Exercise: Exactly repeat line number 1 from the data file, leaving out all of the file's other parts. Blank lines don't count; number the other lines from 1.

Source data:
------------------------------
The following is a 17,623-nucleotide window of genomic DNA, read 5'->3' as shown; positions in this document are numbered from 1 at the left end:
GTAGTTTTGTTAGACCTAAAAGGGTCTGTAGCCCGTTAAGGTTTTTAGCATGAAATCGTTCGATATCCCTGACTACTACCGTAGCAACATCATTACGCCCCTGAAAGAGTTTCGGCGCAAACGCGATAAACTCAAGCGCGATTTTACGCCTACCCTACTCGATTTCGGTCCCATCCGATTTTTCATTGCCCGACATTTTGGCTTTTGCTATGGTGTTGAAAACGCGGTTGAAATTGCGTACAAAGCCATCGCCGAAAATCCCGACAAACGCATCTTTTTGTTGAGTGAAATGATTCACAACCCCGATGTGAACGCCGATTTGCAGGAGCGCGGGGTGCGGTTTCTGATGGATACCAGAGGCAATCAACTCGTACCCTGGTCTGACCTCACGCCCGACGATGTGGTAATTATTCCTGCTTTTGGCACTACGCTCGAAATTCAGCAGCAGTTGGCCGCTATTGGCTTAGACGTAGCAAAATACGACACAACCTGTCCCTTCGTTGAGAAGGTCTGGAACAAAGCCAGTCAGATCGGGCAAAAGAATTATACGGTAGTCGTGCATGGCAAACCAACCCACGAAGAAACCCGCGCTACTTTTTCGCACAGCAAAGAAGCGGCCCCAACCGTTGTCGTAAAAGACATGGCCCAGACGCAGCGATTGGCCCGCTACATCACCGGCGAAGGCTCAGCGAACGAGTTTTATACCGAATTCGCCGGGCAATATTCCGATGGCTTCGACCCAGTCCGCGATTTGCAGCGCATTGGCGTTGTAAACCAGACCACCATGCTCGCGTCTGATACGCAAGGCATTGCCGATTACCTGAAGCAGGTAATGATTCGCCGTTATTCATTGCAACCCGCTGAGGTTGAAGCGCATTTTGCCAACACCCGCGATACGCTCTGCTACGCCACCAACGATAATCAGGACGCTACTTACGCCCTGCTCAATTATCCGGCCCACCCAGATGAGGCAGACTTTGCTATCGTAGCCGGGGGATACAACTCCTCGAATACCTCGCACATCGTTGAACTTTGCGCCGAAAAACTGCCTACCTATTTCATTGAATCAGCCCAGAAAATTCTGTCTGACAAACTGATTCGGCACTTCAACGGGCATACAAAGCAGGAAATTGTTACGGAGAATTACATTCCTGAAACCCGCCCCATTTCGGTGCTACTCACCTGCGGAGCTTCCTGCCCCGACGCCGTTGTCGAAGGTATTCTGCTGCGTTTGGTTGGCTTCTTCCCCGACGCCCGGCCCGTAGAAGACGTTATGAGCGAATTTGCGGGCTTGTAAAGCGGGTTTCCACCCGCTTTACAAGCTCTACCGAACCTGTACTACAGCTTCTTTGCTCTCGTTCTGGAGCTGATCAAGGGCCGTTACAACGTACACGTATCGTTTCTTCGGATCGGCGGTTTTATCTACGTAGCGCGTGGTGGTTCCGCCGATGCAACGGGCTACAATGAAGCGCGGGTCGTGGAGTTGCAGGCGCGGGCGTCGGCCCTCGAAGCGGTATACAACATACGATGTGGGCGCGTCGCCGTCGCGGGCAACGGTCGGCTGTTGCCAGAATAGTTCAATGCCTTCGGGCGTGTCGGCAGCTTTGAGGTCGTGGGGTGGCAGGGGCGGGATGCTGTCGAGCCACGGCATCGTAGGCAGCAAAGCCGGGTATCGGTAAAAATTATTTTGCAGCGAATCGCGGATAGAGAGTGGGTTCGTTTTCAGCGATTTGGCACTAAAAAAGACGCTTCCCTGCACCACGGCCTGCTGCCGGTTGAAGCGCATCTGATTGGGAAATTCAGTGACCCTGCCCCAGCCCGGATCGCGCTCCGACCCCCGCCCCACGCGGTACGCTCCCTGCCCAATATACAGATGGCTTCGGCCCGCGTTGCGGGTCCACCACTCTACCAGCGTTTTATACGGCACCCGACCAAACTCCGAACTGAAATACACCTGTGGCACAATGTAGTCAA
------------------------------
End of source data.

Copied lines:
The following is a 17,623-nucleotide window of genomic DNA, read 5'->3' as shown; positions in this document are numbered from 1 at the left end: